An internal entity is a parsed entity.
Example of an internal entity declaration:
<!ENTITY Pub-Status "This is a pre-release of the specification.">
[Definition: If the entity is not internal, it is an external entity, declared as follows:]
||[VC: Notation Declared]|
[Definition: The SystemLiteral
is called the entity's system identifier. It is a URI reference (as
defined in [IETF RFC 2396], updated by [IETF
RFC 2732]), meant to be dereferenced to obtain input for the XML processor
to construct the entity's replacement text.] It is an error for a fragment
identifier (beginning with a
# character) to be part of a system
identifier. Unless otherwise provided by information outside the scope of
this specification (e.g. a special XML element type defined by a particular
DTD, or a processing instruction defined by a particular application specification),
relative URIs are relative to the location of the resource within which the
entity declaration occurs. A URI might thus be relative to the document entity, to the entity containing the external DTD subset, or to some other external parameter entity.
URI references require
encoding and escaping of certain characters. The disallowed characters include
all non-ASCII characters, plus the excluded characters listed in Section 2.4
of [IETF RFC 2396], except for the number sign (
and percent sign (
%) characters and the square bracket characters
re-allowed in [IETF RFC 2732]. Disallowed characters
must be escaped as follows:
Each disallowed character is converted to UTF-8 [IETF RFC 2279] as one or more bytes.
Any octets corresponding to a disallowed character are escaped with
the URI escaping mechanism (that is, converted to
where HH is the hexadecimal notation of the byte value).
The original character is replaced by the resulting character sequence.
[Definition: In addition to a system identifier, an external identifier may include a public identifier.] An XML processor attempting to retrieve the entity's content may use the public identifier to try to generate an alternative URI reference. If the processor is unable to do so, it must use the URI reference specified in the system literal. Before a match is attempted, all strings of white space in the public identifier must be normalized to single space characters (#x20), and leading and trailing white space must be removed.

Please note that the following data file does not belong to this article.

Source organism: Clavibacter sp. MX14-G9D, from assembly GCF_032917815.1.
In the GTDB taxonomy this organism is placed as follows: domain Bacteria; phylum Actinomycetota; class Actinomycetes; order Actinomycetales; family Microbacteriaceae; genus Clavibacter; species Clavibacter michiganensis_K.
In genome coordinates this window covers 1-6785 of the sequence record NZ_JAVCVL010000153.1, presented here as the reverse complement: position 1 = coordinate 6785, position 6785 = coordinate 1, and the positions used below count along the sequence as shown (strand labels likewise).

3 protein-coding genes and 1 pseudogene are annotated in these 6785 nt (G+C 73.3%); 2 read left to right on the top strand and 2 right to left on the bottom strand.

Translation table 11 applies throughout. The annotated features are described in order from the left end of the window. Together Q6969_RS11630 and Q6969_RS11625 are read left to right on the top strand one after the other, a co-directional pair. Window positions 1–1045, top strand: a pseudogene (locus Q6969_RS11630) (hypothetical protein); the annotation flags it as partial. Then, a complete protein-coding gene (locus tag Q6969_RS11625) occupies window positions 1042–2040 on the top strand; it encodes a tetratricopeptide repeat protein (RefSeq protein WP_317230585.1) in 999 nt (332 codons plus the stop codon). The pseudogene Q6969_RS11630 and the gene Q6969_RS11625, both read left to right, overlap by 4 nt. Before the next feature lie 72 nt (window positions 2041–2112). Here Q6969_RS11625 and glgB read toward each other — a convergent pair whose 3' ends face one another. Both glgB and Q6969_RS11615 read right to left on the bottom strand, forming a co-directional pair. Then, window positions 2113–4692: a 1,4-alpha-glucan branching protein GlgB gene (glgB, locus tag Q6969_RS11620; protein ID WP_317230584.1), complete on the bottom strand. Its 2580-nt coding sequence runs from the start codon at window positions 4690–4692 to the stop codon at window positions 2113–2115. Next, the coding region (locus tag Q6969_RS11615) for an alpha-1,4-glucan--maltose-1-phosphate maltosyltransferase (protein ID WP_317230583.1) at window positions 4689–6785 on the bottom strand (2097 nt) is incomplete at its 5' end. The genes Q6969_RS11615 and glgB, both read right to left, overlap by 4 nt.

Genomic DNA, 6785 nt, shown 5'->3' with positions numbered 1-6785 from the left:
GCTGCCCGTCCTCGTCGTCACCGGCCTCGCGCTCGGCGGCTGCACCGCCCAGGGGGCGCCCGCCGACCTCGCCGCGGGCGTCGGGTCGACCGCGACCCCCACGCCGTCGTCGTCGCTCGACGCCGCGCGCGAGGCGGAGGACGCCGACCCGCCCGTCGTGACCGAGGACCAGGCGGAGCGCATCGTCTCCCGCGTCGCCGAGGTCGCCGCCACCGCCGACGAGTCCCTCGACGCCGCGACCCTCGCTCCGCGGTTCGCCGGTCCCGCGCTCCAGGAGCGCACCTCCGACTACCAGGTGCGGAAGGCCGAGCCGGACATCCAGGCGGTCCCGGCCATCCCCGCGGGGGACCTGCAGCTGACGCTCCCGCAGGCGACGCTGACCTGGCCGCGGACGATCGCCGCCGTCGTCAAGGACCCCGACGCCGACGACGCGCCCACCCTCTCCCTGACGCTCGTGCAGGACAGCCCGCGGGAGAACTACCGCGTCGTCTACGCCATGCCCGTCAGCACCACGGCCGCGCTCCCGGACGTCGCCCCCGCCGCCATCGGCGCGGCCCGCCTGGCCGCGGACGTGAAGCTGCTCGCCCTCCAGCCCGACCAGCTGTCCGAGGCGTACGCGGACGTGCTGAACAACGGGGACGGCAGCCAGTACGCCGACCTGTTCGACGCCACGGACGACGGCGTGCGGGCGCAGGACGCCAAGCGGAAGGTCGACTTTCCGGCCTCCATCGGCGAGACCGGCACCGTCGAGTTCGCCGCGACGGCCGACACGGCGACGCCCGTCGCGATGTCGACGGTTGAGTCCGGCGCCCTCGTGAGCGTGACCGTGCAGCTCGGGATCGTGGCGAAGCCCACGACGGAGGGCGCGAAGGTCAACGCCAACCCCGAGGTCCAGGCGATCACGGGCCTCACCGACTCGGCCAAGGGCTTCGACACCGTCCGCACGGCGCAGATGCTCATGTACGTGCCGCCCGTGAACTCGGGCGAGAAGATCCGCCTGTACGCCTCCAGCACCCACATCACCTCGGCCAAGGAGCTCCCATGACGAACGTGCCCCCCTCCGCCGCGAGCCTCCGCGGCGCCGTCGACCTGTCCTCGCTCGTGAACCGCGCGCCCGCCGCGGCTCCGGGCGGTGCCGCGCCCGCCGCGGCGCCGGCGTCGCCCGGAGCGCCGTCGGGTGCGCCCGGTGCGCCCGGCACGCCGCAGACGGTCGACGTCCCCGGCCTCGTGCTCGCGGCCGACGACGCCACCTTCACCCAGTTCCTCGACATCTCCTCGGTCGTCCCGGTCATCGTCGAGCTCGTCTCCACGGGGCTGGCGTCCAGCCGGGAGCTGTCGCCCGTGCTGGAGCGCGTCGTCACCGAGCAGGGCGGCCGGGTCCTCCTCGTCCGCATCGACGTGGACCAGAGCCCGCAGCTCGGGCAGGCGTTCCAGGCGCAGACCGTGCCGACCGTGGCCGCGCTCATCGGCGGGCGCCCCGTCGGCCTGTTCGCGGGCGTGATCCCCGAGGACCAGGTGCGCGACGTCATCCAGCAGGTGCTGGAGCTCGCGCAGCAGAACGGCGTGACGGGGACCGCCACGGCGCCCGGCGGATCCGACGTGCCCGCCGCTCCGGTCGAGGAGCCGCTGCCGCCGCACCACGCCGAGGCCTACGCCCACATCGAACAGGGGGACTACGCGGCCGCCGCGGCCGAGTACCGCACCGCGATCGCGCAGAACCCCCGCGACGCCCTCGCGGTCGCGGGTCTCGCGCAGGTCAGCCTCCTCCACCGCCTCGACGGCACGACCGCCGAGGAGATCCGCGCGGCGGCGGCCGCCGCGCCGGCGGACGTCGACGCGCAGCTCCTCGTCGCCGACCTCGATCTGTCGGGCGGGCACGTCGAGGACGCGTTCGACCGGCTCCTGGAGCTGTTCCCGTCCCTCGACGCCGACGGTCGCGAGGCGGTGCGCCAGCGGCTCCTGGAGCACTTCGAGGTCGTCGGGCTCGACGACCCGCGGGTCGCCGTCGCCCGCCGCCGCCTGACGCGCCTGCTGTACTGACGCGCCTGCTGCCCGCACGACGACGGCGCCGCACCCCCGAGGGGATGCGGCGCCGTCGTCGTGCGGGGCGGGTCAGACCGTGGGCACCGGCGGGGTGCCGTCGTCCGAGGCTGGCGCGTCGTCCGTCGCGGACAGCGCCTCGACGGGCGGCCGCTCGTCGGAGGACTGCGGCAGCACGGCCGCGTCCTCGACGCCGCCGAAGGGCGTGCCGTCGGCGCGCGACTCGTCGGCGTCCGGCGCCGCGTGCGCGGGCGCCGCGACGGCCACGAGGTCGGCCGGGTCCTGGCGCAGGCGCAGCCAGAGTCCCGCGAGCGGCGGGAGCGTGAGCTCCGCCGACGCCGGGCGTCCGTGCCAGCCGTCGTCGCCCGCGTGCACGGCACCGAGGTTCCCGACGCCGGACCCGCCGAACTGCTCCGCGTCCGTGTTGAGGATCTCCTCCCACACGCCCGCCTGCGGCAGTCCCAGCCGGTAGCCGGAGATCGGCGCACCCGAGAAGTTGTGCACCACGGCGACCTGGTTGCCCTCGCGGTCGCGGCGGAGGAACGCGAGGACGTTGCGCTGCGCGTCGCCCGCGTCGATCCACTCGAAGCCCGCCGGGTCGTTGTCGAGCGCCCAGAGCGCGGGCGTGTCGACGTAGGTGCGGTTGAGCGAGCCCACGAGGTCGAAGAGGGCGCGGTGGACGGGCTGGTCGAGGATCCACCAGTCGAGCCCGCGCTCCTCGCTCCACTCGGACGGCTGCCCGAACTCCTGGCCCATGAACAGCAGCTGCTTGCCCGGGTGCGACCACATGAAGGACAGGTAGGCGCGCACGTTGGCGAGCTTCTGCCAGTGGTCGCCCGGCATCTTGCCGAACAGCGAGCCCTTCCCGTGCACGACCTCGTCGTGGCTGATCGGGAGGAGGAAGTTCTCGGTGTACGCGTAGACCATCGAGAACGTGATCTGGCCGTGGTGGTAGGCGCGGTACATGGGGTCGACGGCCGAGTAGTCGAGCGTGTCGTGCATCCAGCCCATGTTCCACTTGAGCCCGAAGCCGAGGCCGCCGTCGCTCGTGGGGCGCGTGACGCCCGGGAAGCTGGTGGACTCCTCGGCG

Examples of external entity declarations:
<!ENTITY open-hatch SYSTEM "http://www.textuality.com/boilerplate/OpenHatch.xml"> <!ENTITY open-hatch PUBLIC "-//Textuality//TEXT Standard open-hatch boilerplate//EN" "http://www.textuality.com/boilerplate/OpenHatch.xml"> <!ENTITY hatch-pic SYSTEM "../grafix/OpenHatch.gif" NDATA gif >
External parsed entities should each begin with a text declaration.
The text declaration must be provided literally, not by reference to a parsed entity. No text declaration may appear at any position other than the beginning of an external parsed entity. The text declaration in an external parsed entity is not considered part of its replacement text.
The document entity is well-formed if it matches the production labeled document. An external general parsed entity is well-formed if it matches the production labeled extParsedEnt. All external parameter entities are well-formed by definition.
An internal general parsed entity is well-formed if its replacement text matches the production labeled content. All internal parameter entities are well-formed by definition.
A consequence of well-formedness in entities is that the logical and physical structures in an XML document are properly nested; no start-tag, end-tag, empty-element tag, element, comment, processing instruction, character reference, or entity reference can begin in one entity and end in another.
Each external parsed entity in an XML document may use a different encoding for its characters. All XML processors must be able to read entities in both the UTF-8 and UTF-16 encodings. The terms "UTF-8" and "UTF-16" in this specification do not apply to character encodings with any other labels, even if the encodings or labels are very similar to UTF-8 or UTF-16.